Recent reports have been gloomy on the consumerist movement in health care.

The Center for Studying Health System Change released a report recently that indicated today’s patients still find physicians how they used to: through word of mouth and referrals from other physicians.  Patients have also used quality and price information sparingly to aid in health care decision making.

The WSJ Health Blog highlighted (another CSHSC) report that concluded the number of patients who have utilized retail clinics “turns out to be modest.”

What’s going on?  Three possibilities:

  1. Patients are still spending someone else’s money (all health care dollars flow from households, but patients never actually touch it and don’t have the ability to use the cash in another fashion, as they say: perception is reality).
  2. Resources to compare quality and price information are slim (but growing).  We don’t agree on what constitutes quality (metrics or outcomes or patient experience) or how to report price (charge or cost, discounted or not?).
  3. Trust is still a factor.  This interweb thing is still relatively new…especially to health care.  Could it be that patients still trust their personal (mostly offline) networks more than an online network (which, by the way, seems the way people will find physicians: through online networks (word of mouth) accompanied by data)?  It should also be noted that the majority of patients utilizing health care services today are older and thus, much less likely to be comfortable with depending upon online resources for decision making.

A BusinessWeek article highlights consumerist proponent Regina Herzlinger and her approach to health care reform.  The article states that Herzlinger’s ideal world would contain:

  • Consumers tailor their own health-care coverage, navigating in a national insurance market.
  • Everyone must buy insurance, and the federal government maintains strict oversight to ensure price and coverage fairness.
  • Small, disease-specific hospitals care for patients who don’t need all the services offered by medical centers.
  • A national database contains the prices and outcomes for procedures at every hospital and clinic, so consumers can make informed choices.
  • Individuals get generous tax breaks to buy their own insurance, with subsidies for those with low incomes.

Here’s the important part:

Herzlinger doesn’t want anyone but consumers managing. Only then, she says, will innovations be unleashed that improve quality. “People can choose from 240 models and makes of cars pretty intelligently,” she says. “Why do we assume they can’t do the same when it comes to their health?” She notes that her suggestions are “relatively low-cost,” which makes them even more attractive given the financial crisis.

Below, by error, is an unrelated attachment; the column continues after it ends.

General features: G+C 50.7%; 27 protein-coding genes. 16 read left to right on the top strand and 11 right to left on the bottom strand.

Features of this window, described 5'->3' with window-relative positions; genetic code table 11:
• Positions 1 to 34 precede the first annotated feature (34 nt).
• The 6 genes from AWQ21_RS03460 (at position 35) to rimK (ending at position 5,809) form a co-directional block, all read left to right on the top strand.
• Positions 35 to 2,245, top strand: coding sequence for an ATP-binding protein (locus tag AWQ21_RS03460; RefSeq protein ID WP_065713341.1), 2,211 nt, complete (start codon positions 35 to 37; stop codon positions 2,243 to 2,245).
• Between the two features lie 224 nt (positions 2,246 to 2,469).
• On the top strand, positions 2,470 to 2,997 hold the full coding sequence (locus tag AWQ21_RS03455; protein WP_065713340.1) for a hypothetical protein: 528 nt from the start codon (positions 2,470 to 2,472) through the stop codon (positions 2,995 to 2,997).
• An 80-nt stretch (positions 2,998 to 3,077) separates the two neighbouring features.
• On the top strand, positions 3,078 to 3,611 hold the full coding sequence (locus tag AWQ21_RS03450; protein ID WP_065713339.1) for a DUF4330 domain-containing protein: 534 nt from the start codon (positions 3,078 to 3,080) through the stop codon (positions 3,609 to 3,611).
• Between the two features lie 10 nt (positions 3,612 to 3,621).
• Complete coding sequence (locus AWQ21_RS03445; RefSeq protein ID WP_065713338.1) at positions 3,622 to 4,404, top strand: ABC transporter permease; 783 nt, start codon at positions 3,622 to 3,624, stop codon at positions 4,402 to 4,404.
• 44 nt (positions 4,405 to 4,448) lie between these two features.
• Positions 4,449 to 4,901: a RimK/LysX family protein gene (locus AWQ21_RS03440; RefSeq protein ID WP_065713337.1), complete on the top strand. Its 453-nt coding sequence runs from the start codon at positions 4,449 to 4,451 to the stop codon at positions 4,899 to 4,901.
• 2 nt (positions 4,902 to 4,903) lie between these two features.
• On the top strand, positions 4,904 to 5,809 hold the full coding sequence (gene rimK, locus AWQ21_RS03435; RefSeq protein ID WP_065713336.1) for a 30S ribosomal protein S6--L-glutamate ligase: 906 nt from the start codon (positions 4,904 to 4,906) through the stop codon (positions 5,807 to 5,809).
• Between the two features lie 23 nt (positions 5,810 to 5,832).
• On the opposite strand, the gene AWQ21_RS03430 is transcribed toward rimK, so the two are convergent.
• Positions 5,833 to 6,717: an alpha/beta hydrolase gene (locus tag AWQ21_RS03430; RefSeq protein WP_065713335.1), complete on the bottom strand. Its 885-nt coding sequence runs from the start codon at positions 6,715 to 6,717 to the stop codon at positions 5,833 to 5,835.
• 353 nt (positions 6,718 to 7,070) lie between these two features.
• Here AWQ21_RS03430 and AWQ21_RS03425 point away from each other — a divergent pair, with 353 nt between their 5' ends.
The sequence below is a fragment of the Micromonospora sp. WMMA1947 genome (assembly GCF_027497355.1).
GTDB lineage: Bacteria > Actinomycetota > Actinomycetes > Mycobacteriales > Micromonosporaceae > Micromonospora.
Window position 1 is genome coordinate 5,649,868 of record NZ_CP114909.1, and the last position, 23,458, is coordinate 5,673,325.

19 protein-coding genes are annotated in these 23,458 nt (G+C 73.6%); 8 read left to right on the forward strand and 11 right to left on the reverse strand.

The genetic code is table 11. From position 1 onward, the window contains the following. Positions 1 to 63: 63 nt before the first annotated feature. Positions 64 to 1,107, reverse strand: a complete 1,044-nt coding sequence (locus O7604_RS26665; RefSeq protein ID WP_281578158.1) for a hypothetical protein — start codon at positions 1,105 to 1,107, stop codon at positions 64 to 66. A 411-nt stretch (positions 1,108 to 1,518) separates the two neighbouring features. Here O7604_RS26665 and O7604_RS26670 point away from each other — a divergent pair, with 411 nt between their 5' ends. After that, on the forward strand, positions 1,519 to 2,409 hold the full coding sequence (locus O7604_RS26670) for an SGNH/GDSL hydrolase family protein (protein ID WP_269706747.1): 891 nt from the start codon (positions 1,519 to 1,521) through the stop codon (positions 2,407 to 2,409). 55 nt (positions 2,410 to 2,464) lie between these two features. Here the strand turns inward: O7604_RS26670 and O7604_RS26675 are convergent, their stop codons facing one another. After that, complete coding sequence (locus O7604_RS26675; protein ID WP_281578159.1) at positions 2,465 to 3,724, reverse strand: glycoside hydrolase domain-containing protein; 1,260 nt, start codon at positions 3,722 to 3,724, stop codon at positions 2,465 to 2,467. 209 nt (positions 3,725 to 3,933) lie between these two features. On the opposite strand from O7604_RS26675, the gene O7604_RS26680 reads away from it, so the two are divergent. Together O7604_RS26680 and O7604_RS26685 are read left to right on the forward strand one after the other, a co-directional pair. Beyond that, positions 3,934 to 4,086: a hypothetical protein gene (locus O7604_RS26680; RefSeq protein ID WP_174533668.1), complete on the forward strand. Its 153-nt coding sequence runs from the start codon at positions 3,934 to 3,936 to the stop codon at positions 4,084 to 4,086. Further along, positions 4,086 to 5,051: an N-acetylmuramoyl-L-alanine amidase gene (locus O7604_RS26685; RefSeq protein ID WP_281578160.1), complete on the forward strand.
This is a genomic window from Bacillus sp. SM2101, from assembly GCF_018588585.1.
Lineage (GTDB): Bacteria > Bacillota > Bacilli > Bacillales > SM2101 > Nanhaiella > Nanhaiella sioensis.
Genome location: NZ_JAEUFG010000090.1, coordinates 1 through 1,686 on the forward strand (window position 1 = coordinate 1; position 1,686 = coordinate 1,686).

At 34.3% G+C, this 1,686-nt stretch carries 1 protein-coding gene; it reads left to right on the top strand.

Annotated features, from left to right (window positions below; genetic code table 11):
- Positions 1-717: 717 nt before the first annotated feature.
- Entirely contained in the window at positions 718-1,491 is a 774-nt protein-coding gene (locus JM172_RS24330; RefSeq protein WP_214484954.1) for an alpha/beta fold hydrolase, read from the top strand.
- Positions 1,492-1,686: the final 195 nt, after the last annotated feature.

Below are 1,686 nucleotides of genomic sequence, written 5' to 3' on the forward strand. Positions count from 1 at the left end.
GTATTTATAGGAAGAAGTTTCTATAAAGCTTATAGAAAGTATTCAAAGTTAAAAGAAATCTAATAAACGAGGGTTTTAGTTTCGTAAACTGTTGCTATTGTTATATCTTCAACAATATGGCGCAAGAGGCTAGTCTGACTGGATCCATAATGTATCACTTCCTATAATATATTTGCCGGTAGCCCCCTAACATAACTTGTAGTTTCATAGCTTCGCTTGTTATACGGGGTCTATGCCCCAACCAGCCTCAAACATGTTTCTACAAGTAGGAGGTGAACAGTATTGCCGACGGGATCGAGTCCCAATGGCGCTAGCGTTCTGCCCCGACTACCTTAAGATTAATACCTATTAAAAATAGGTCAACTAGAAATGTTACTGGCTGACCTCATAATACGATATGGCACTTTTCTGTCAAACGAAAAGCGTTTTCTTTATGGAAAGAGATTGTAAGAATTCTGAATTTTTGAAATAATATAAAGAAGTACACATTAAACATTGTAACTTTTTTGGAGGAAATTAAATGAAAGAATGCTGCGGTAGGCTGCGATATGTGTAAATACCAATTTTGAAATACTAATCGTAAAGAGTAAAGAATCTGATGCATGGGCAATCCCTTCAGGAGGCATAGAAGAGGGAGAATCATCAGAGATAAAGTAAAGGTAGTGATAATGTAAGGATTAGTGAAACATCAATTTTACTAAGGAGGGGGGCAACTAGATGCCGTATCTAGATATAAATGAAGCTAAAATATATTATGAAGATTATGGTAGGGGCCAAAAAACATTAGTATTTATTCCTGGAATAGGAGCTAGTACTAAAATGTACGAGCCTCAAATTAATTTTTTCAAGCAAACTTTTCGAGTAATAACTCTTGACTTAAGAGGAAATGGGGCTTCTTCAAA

The idea sounds good in theory (and it may prove to be the solution in action).  But, as of right now, this young movement has failed to truly take hold (young is the operant word, here).  There are likely multiple causes, but the most significant is this: health care is complicated.  That has not, and will not, change overnight.  We have normative behaviors that have been ingrained since the beginning of modern medicine and that, very basically, takes time to change.

Although somewhat controversial, programs being offered by companies like OptumHealth (a subsidiary of UnitedHealth) can act as the perfect bridge into consumer-driven health care in situations that allow for analysis and discussion.  These companies provide free assistance to patients and families when they seek treatment by helping them assess quality (there are some concerns, rightly so, that an insurance company particpating in such decision-making may have a conflict of interest).

From the Minneapolis Star Tribune:

… OptumHealth and a variety of competitors are compiling sophisticated report cards that rate hospitals and medical centers by critical measures such as staff expertise, patient mortality, outcomes and cost.

Their reach is huge and growing. OptumHealth alone serves some 40 million health plan members and managed 5,000 transplants last year. The national Blue Cross and Blue Shield Association, with a similar strategy, covers 100 million people.

Their conclusion so far: Given a choice and guided by an expert like Imig, patients generally will head for the highest-quality center, even if it turns out to be far from home, friends and family.